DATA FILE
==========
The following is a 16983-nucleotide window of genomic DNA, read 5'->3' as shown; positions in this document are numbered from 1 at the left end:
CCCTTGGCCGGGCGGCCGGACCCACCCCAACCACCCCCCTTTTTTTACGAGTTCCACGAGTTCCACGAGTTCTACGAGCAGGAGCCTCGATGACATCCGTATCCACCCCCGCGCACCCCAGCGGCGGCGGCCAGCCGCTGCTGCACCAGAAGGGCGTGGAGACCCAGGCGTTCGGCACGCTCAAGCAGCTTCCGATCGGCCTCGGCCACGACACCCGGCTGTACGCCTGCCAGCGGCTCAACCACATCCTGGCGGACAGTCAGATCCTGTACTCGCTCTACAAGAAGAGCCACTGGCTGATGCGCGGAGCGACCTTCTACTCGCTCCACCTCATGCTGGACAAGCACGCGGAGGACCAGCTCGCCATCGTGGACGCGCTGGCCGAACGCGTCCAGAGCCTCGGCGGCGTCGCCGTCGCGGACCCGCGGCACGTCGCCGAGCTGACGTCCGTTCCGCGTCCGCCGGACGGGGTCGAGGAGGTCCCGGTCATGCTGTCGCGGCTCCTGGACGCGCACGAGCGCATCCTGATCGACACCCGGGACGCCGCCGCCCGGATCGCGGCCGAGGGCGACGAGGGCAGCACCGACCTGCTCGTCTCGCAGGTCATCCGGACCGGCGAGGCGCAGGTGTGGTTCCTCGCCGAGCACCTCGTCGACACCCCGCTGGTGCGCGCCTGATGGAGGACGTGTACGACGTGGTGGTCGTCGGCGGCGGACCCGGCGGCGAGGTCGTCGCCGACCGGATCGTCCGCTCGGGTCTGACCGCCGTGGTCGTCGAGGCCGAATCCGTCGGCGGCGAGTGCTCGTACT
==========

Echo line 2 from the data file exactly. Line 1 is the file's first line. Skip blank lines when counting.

CCCTTGGCCGGGCGGCCGGACCCACCCCAACCACCCCCCTTTTTTTACGAGTTCCACGAGTTCCACGAGTTCTACGAGCAGGAGCCTCGATGACATCCGTATCCACCCCCGCGCACCCCAGCGGCGGCGGCCAGCCGCTGCTGCACCAGAAGGGCGTGGAGACCCAGGCGTTCGGCACGCTCAAGCAGCTTCCGATCGGCCTCGGCCACGACACCCGGCTGTACGCCTGCCAGCGGCTCAACCACATCCTGGCGGACAGTCAGATCCTGTACTCGCTCTACAAGAAGAGCCACTGGCTGATGCGCGGAGCGACCTTCTACTCGCTCCACCTCATGCTGGACAAGCACGCGGAGGACCAGCTCGCCATCGTGGACGCGCTGGCCGAACGCGTCCAGAGCCTCGGCGGCGTCGCCGTCGCGGACCCGCGGCACGTCGCCGAGCTGACGTCCGTTCCGCGTCCGCCGGACGGGGTCGAGGAGGTCCCGGTCATGCTGTCGCGGCTCCTGGACGCGCACGAGCGCATCCTGATCGACACCCGGGACGCCGCCGCCCGGATCGCGGCCGAGGGCGACGAGGGCAGCACCGACCTGCTCGTCTCGCAGGTCATCCGGACCGGCGAGGCGCAGGTGTGGTTCCTCGCCGAGCACCTCGTCGACACCCCGCTGGTGCGCGCCTGATGGAGGACGTGTACGACGTGGTGGTCGTCGGCGGCGGACCCGGCGGCGAGGTCGTCGCCGACCGGATCGTCCGCTCGGGTCTGACCGCCGTGGTCGTCGAGGCCGAATCCGTCGGCGGCGAGTGCTCGTACT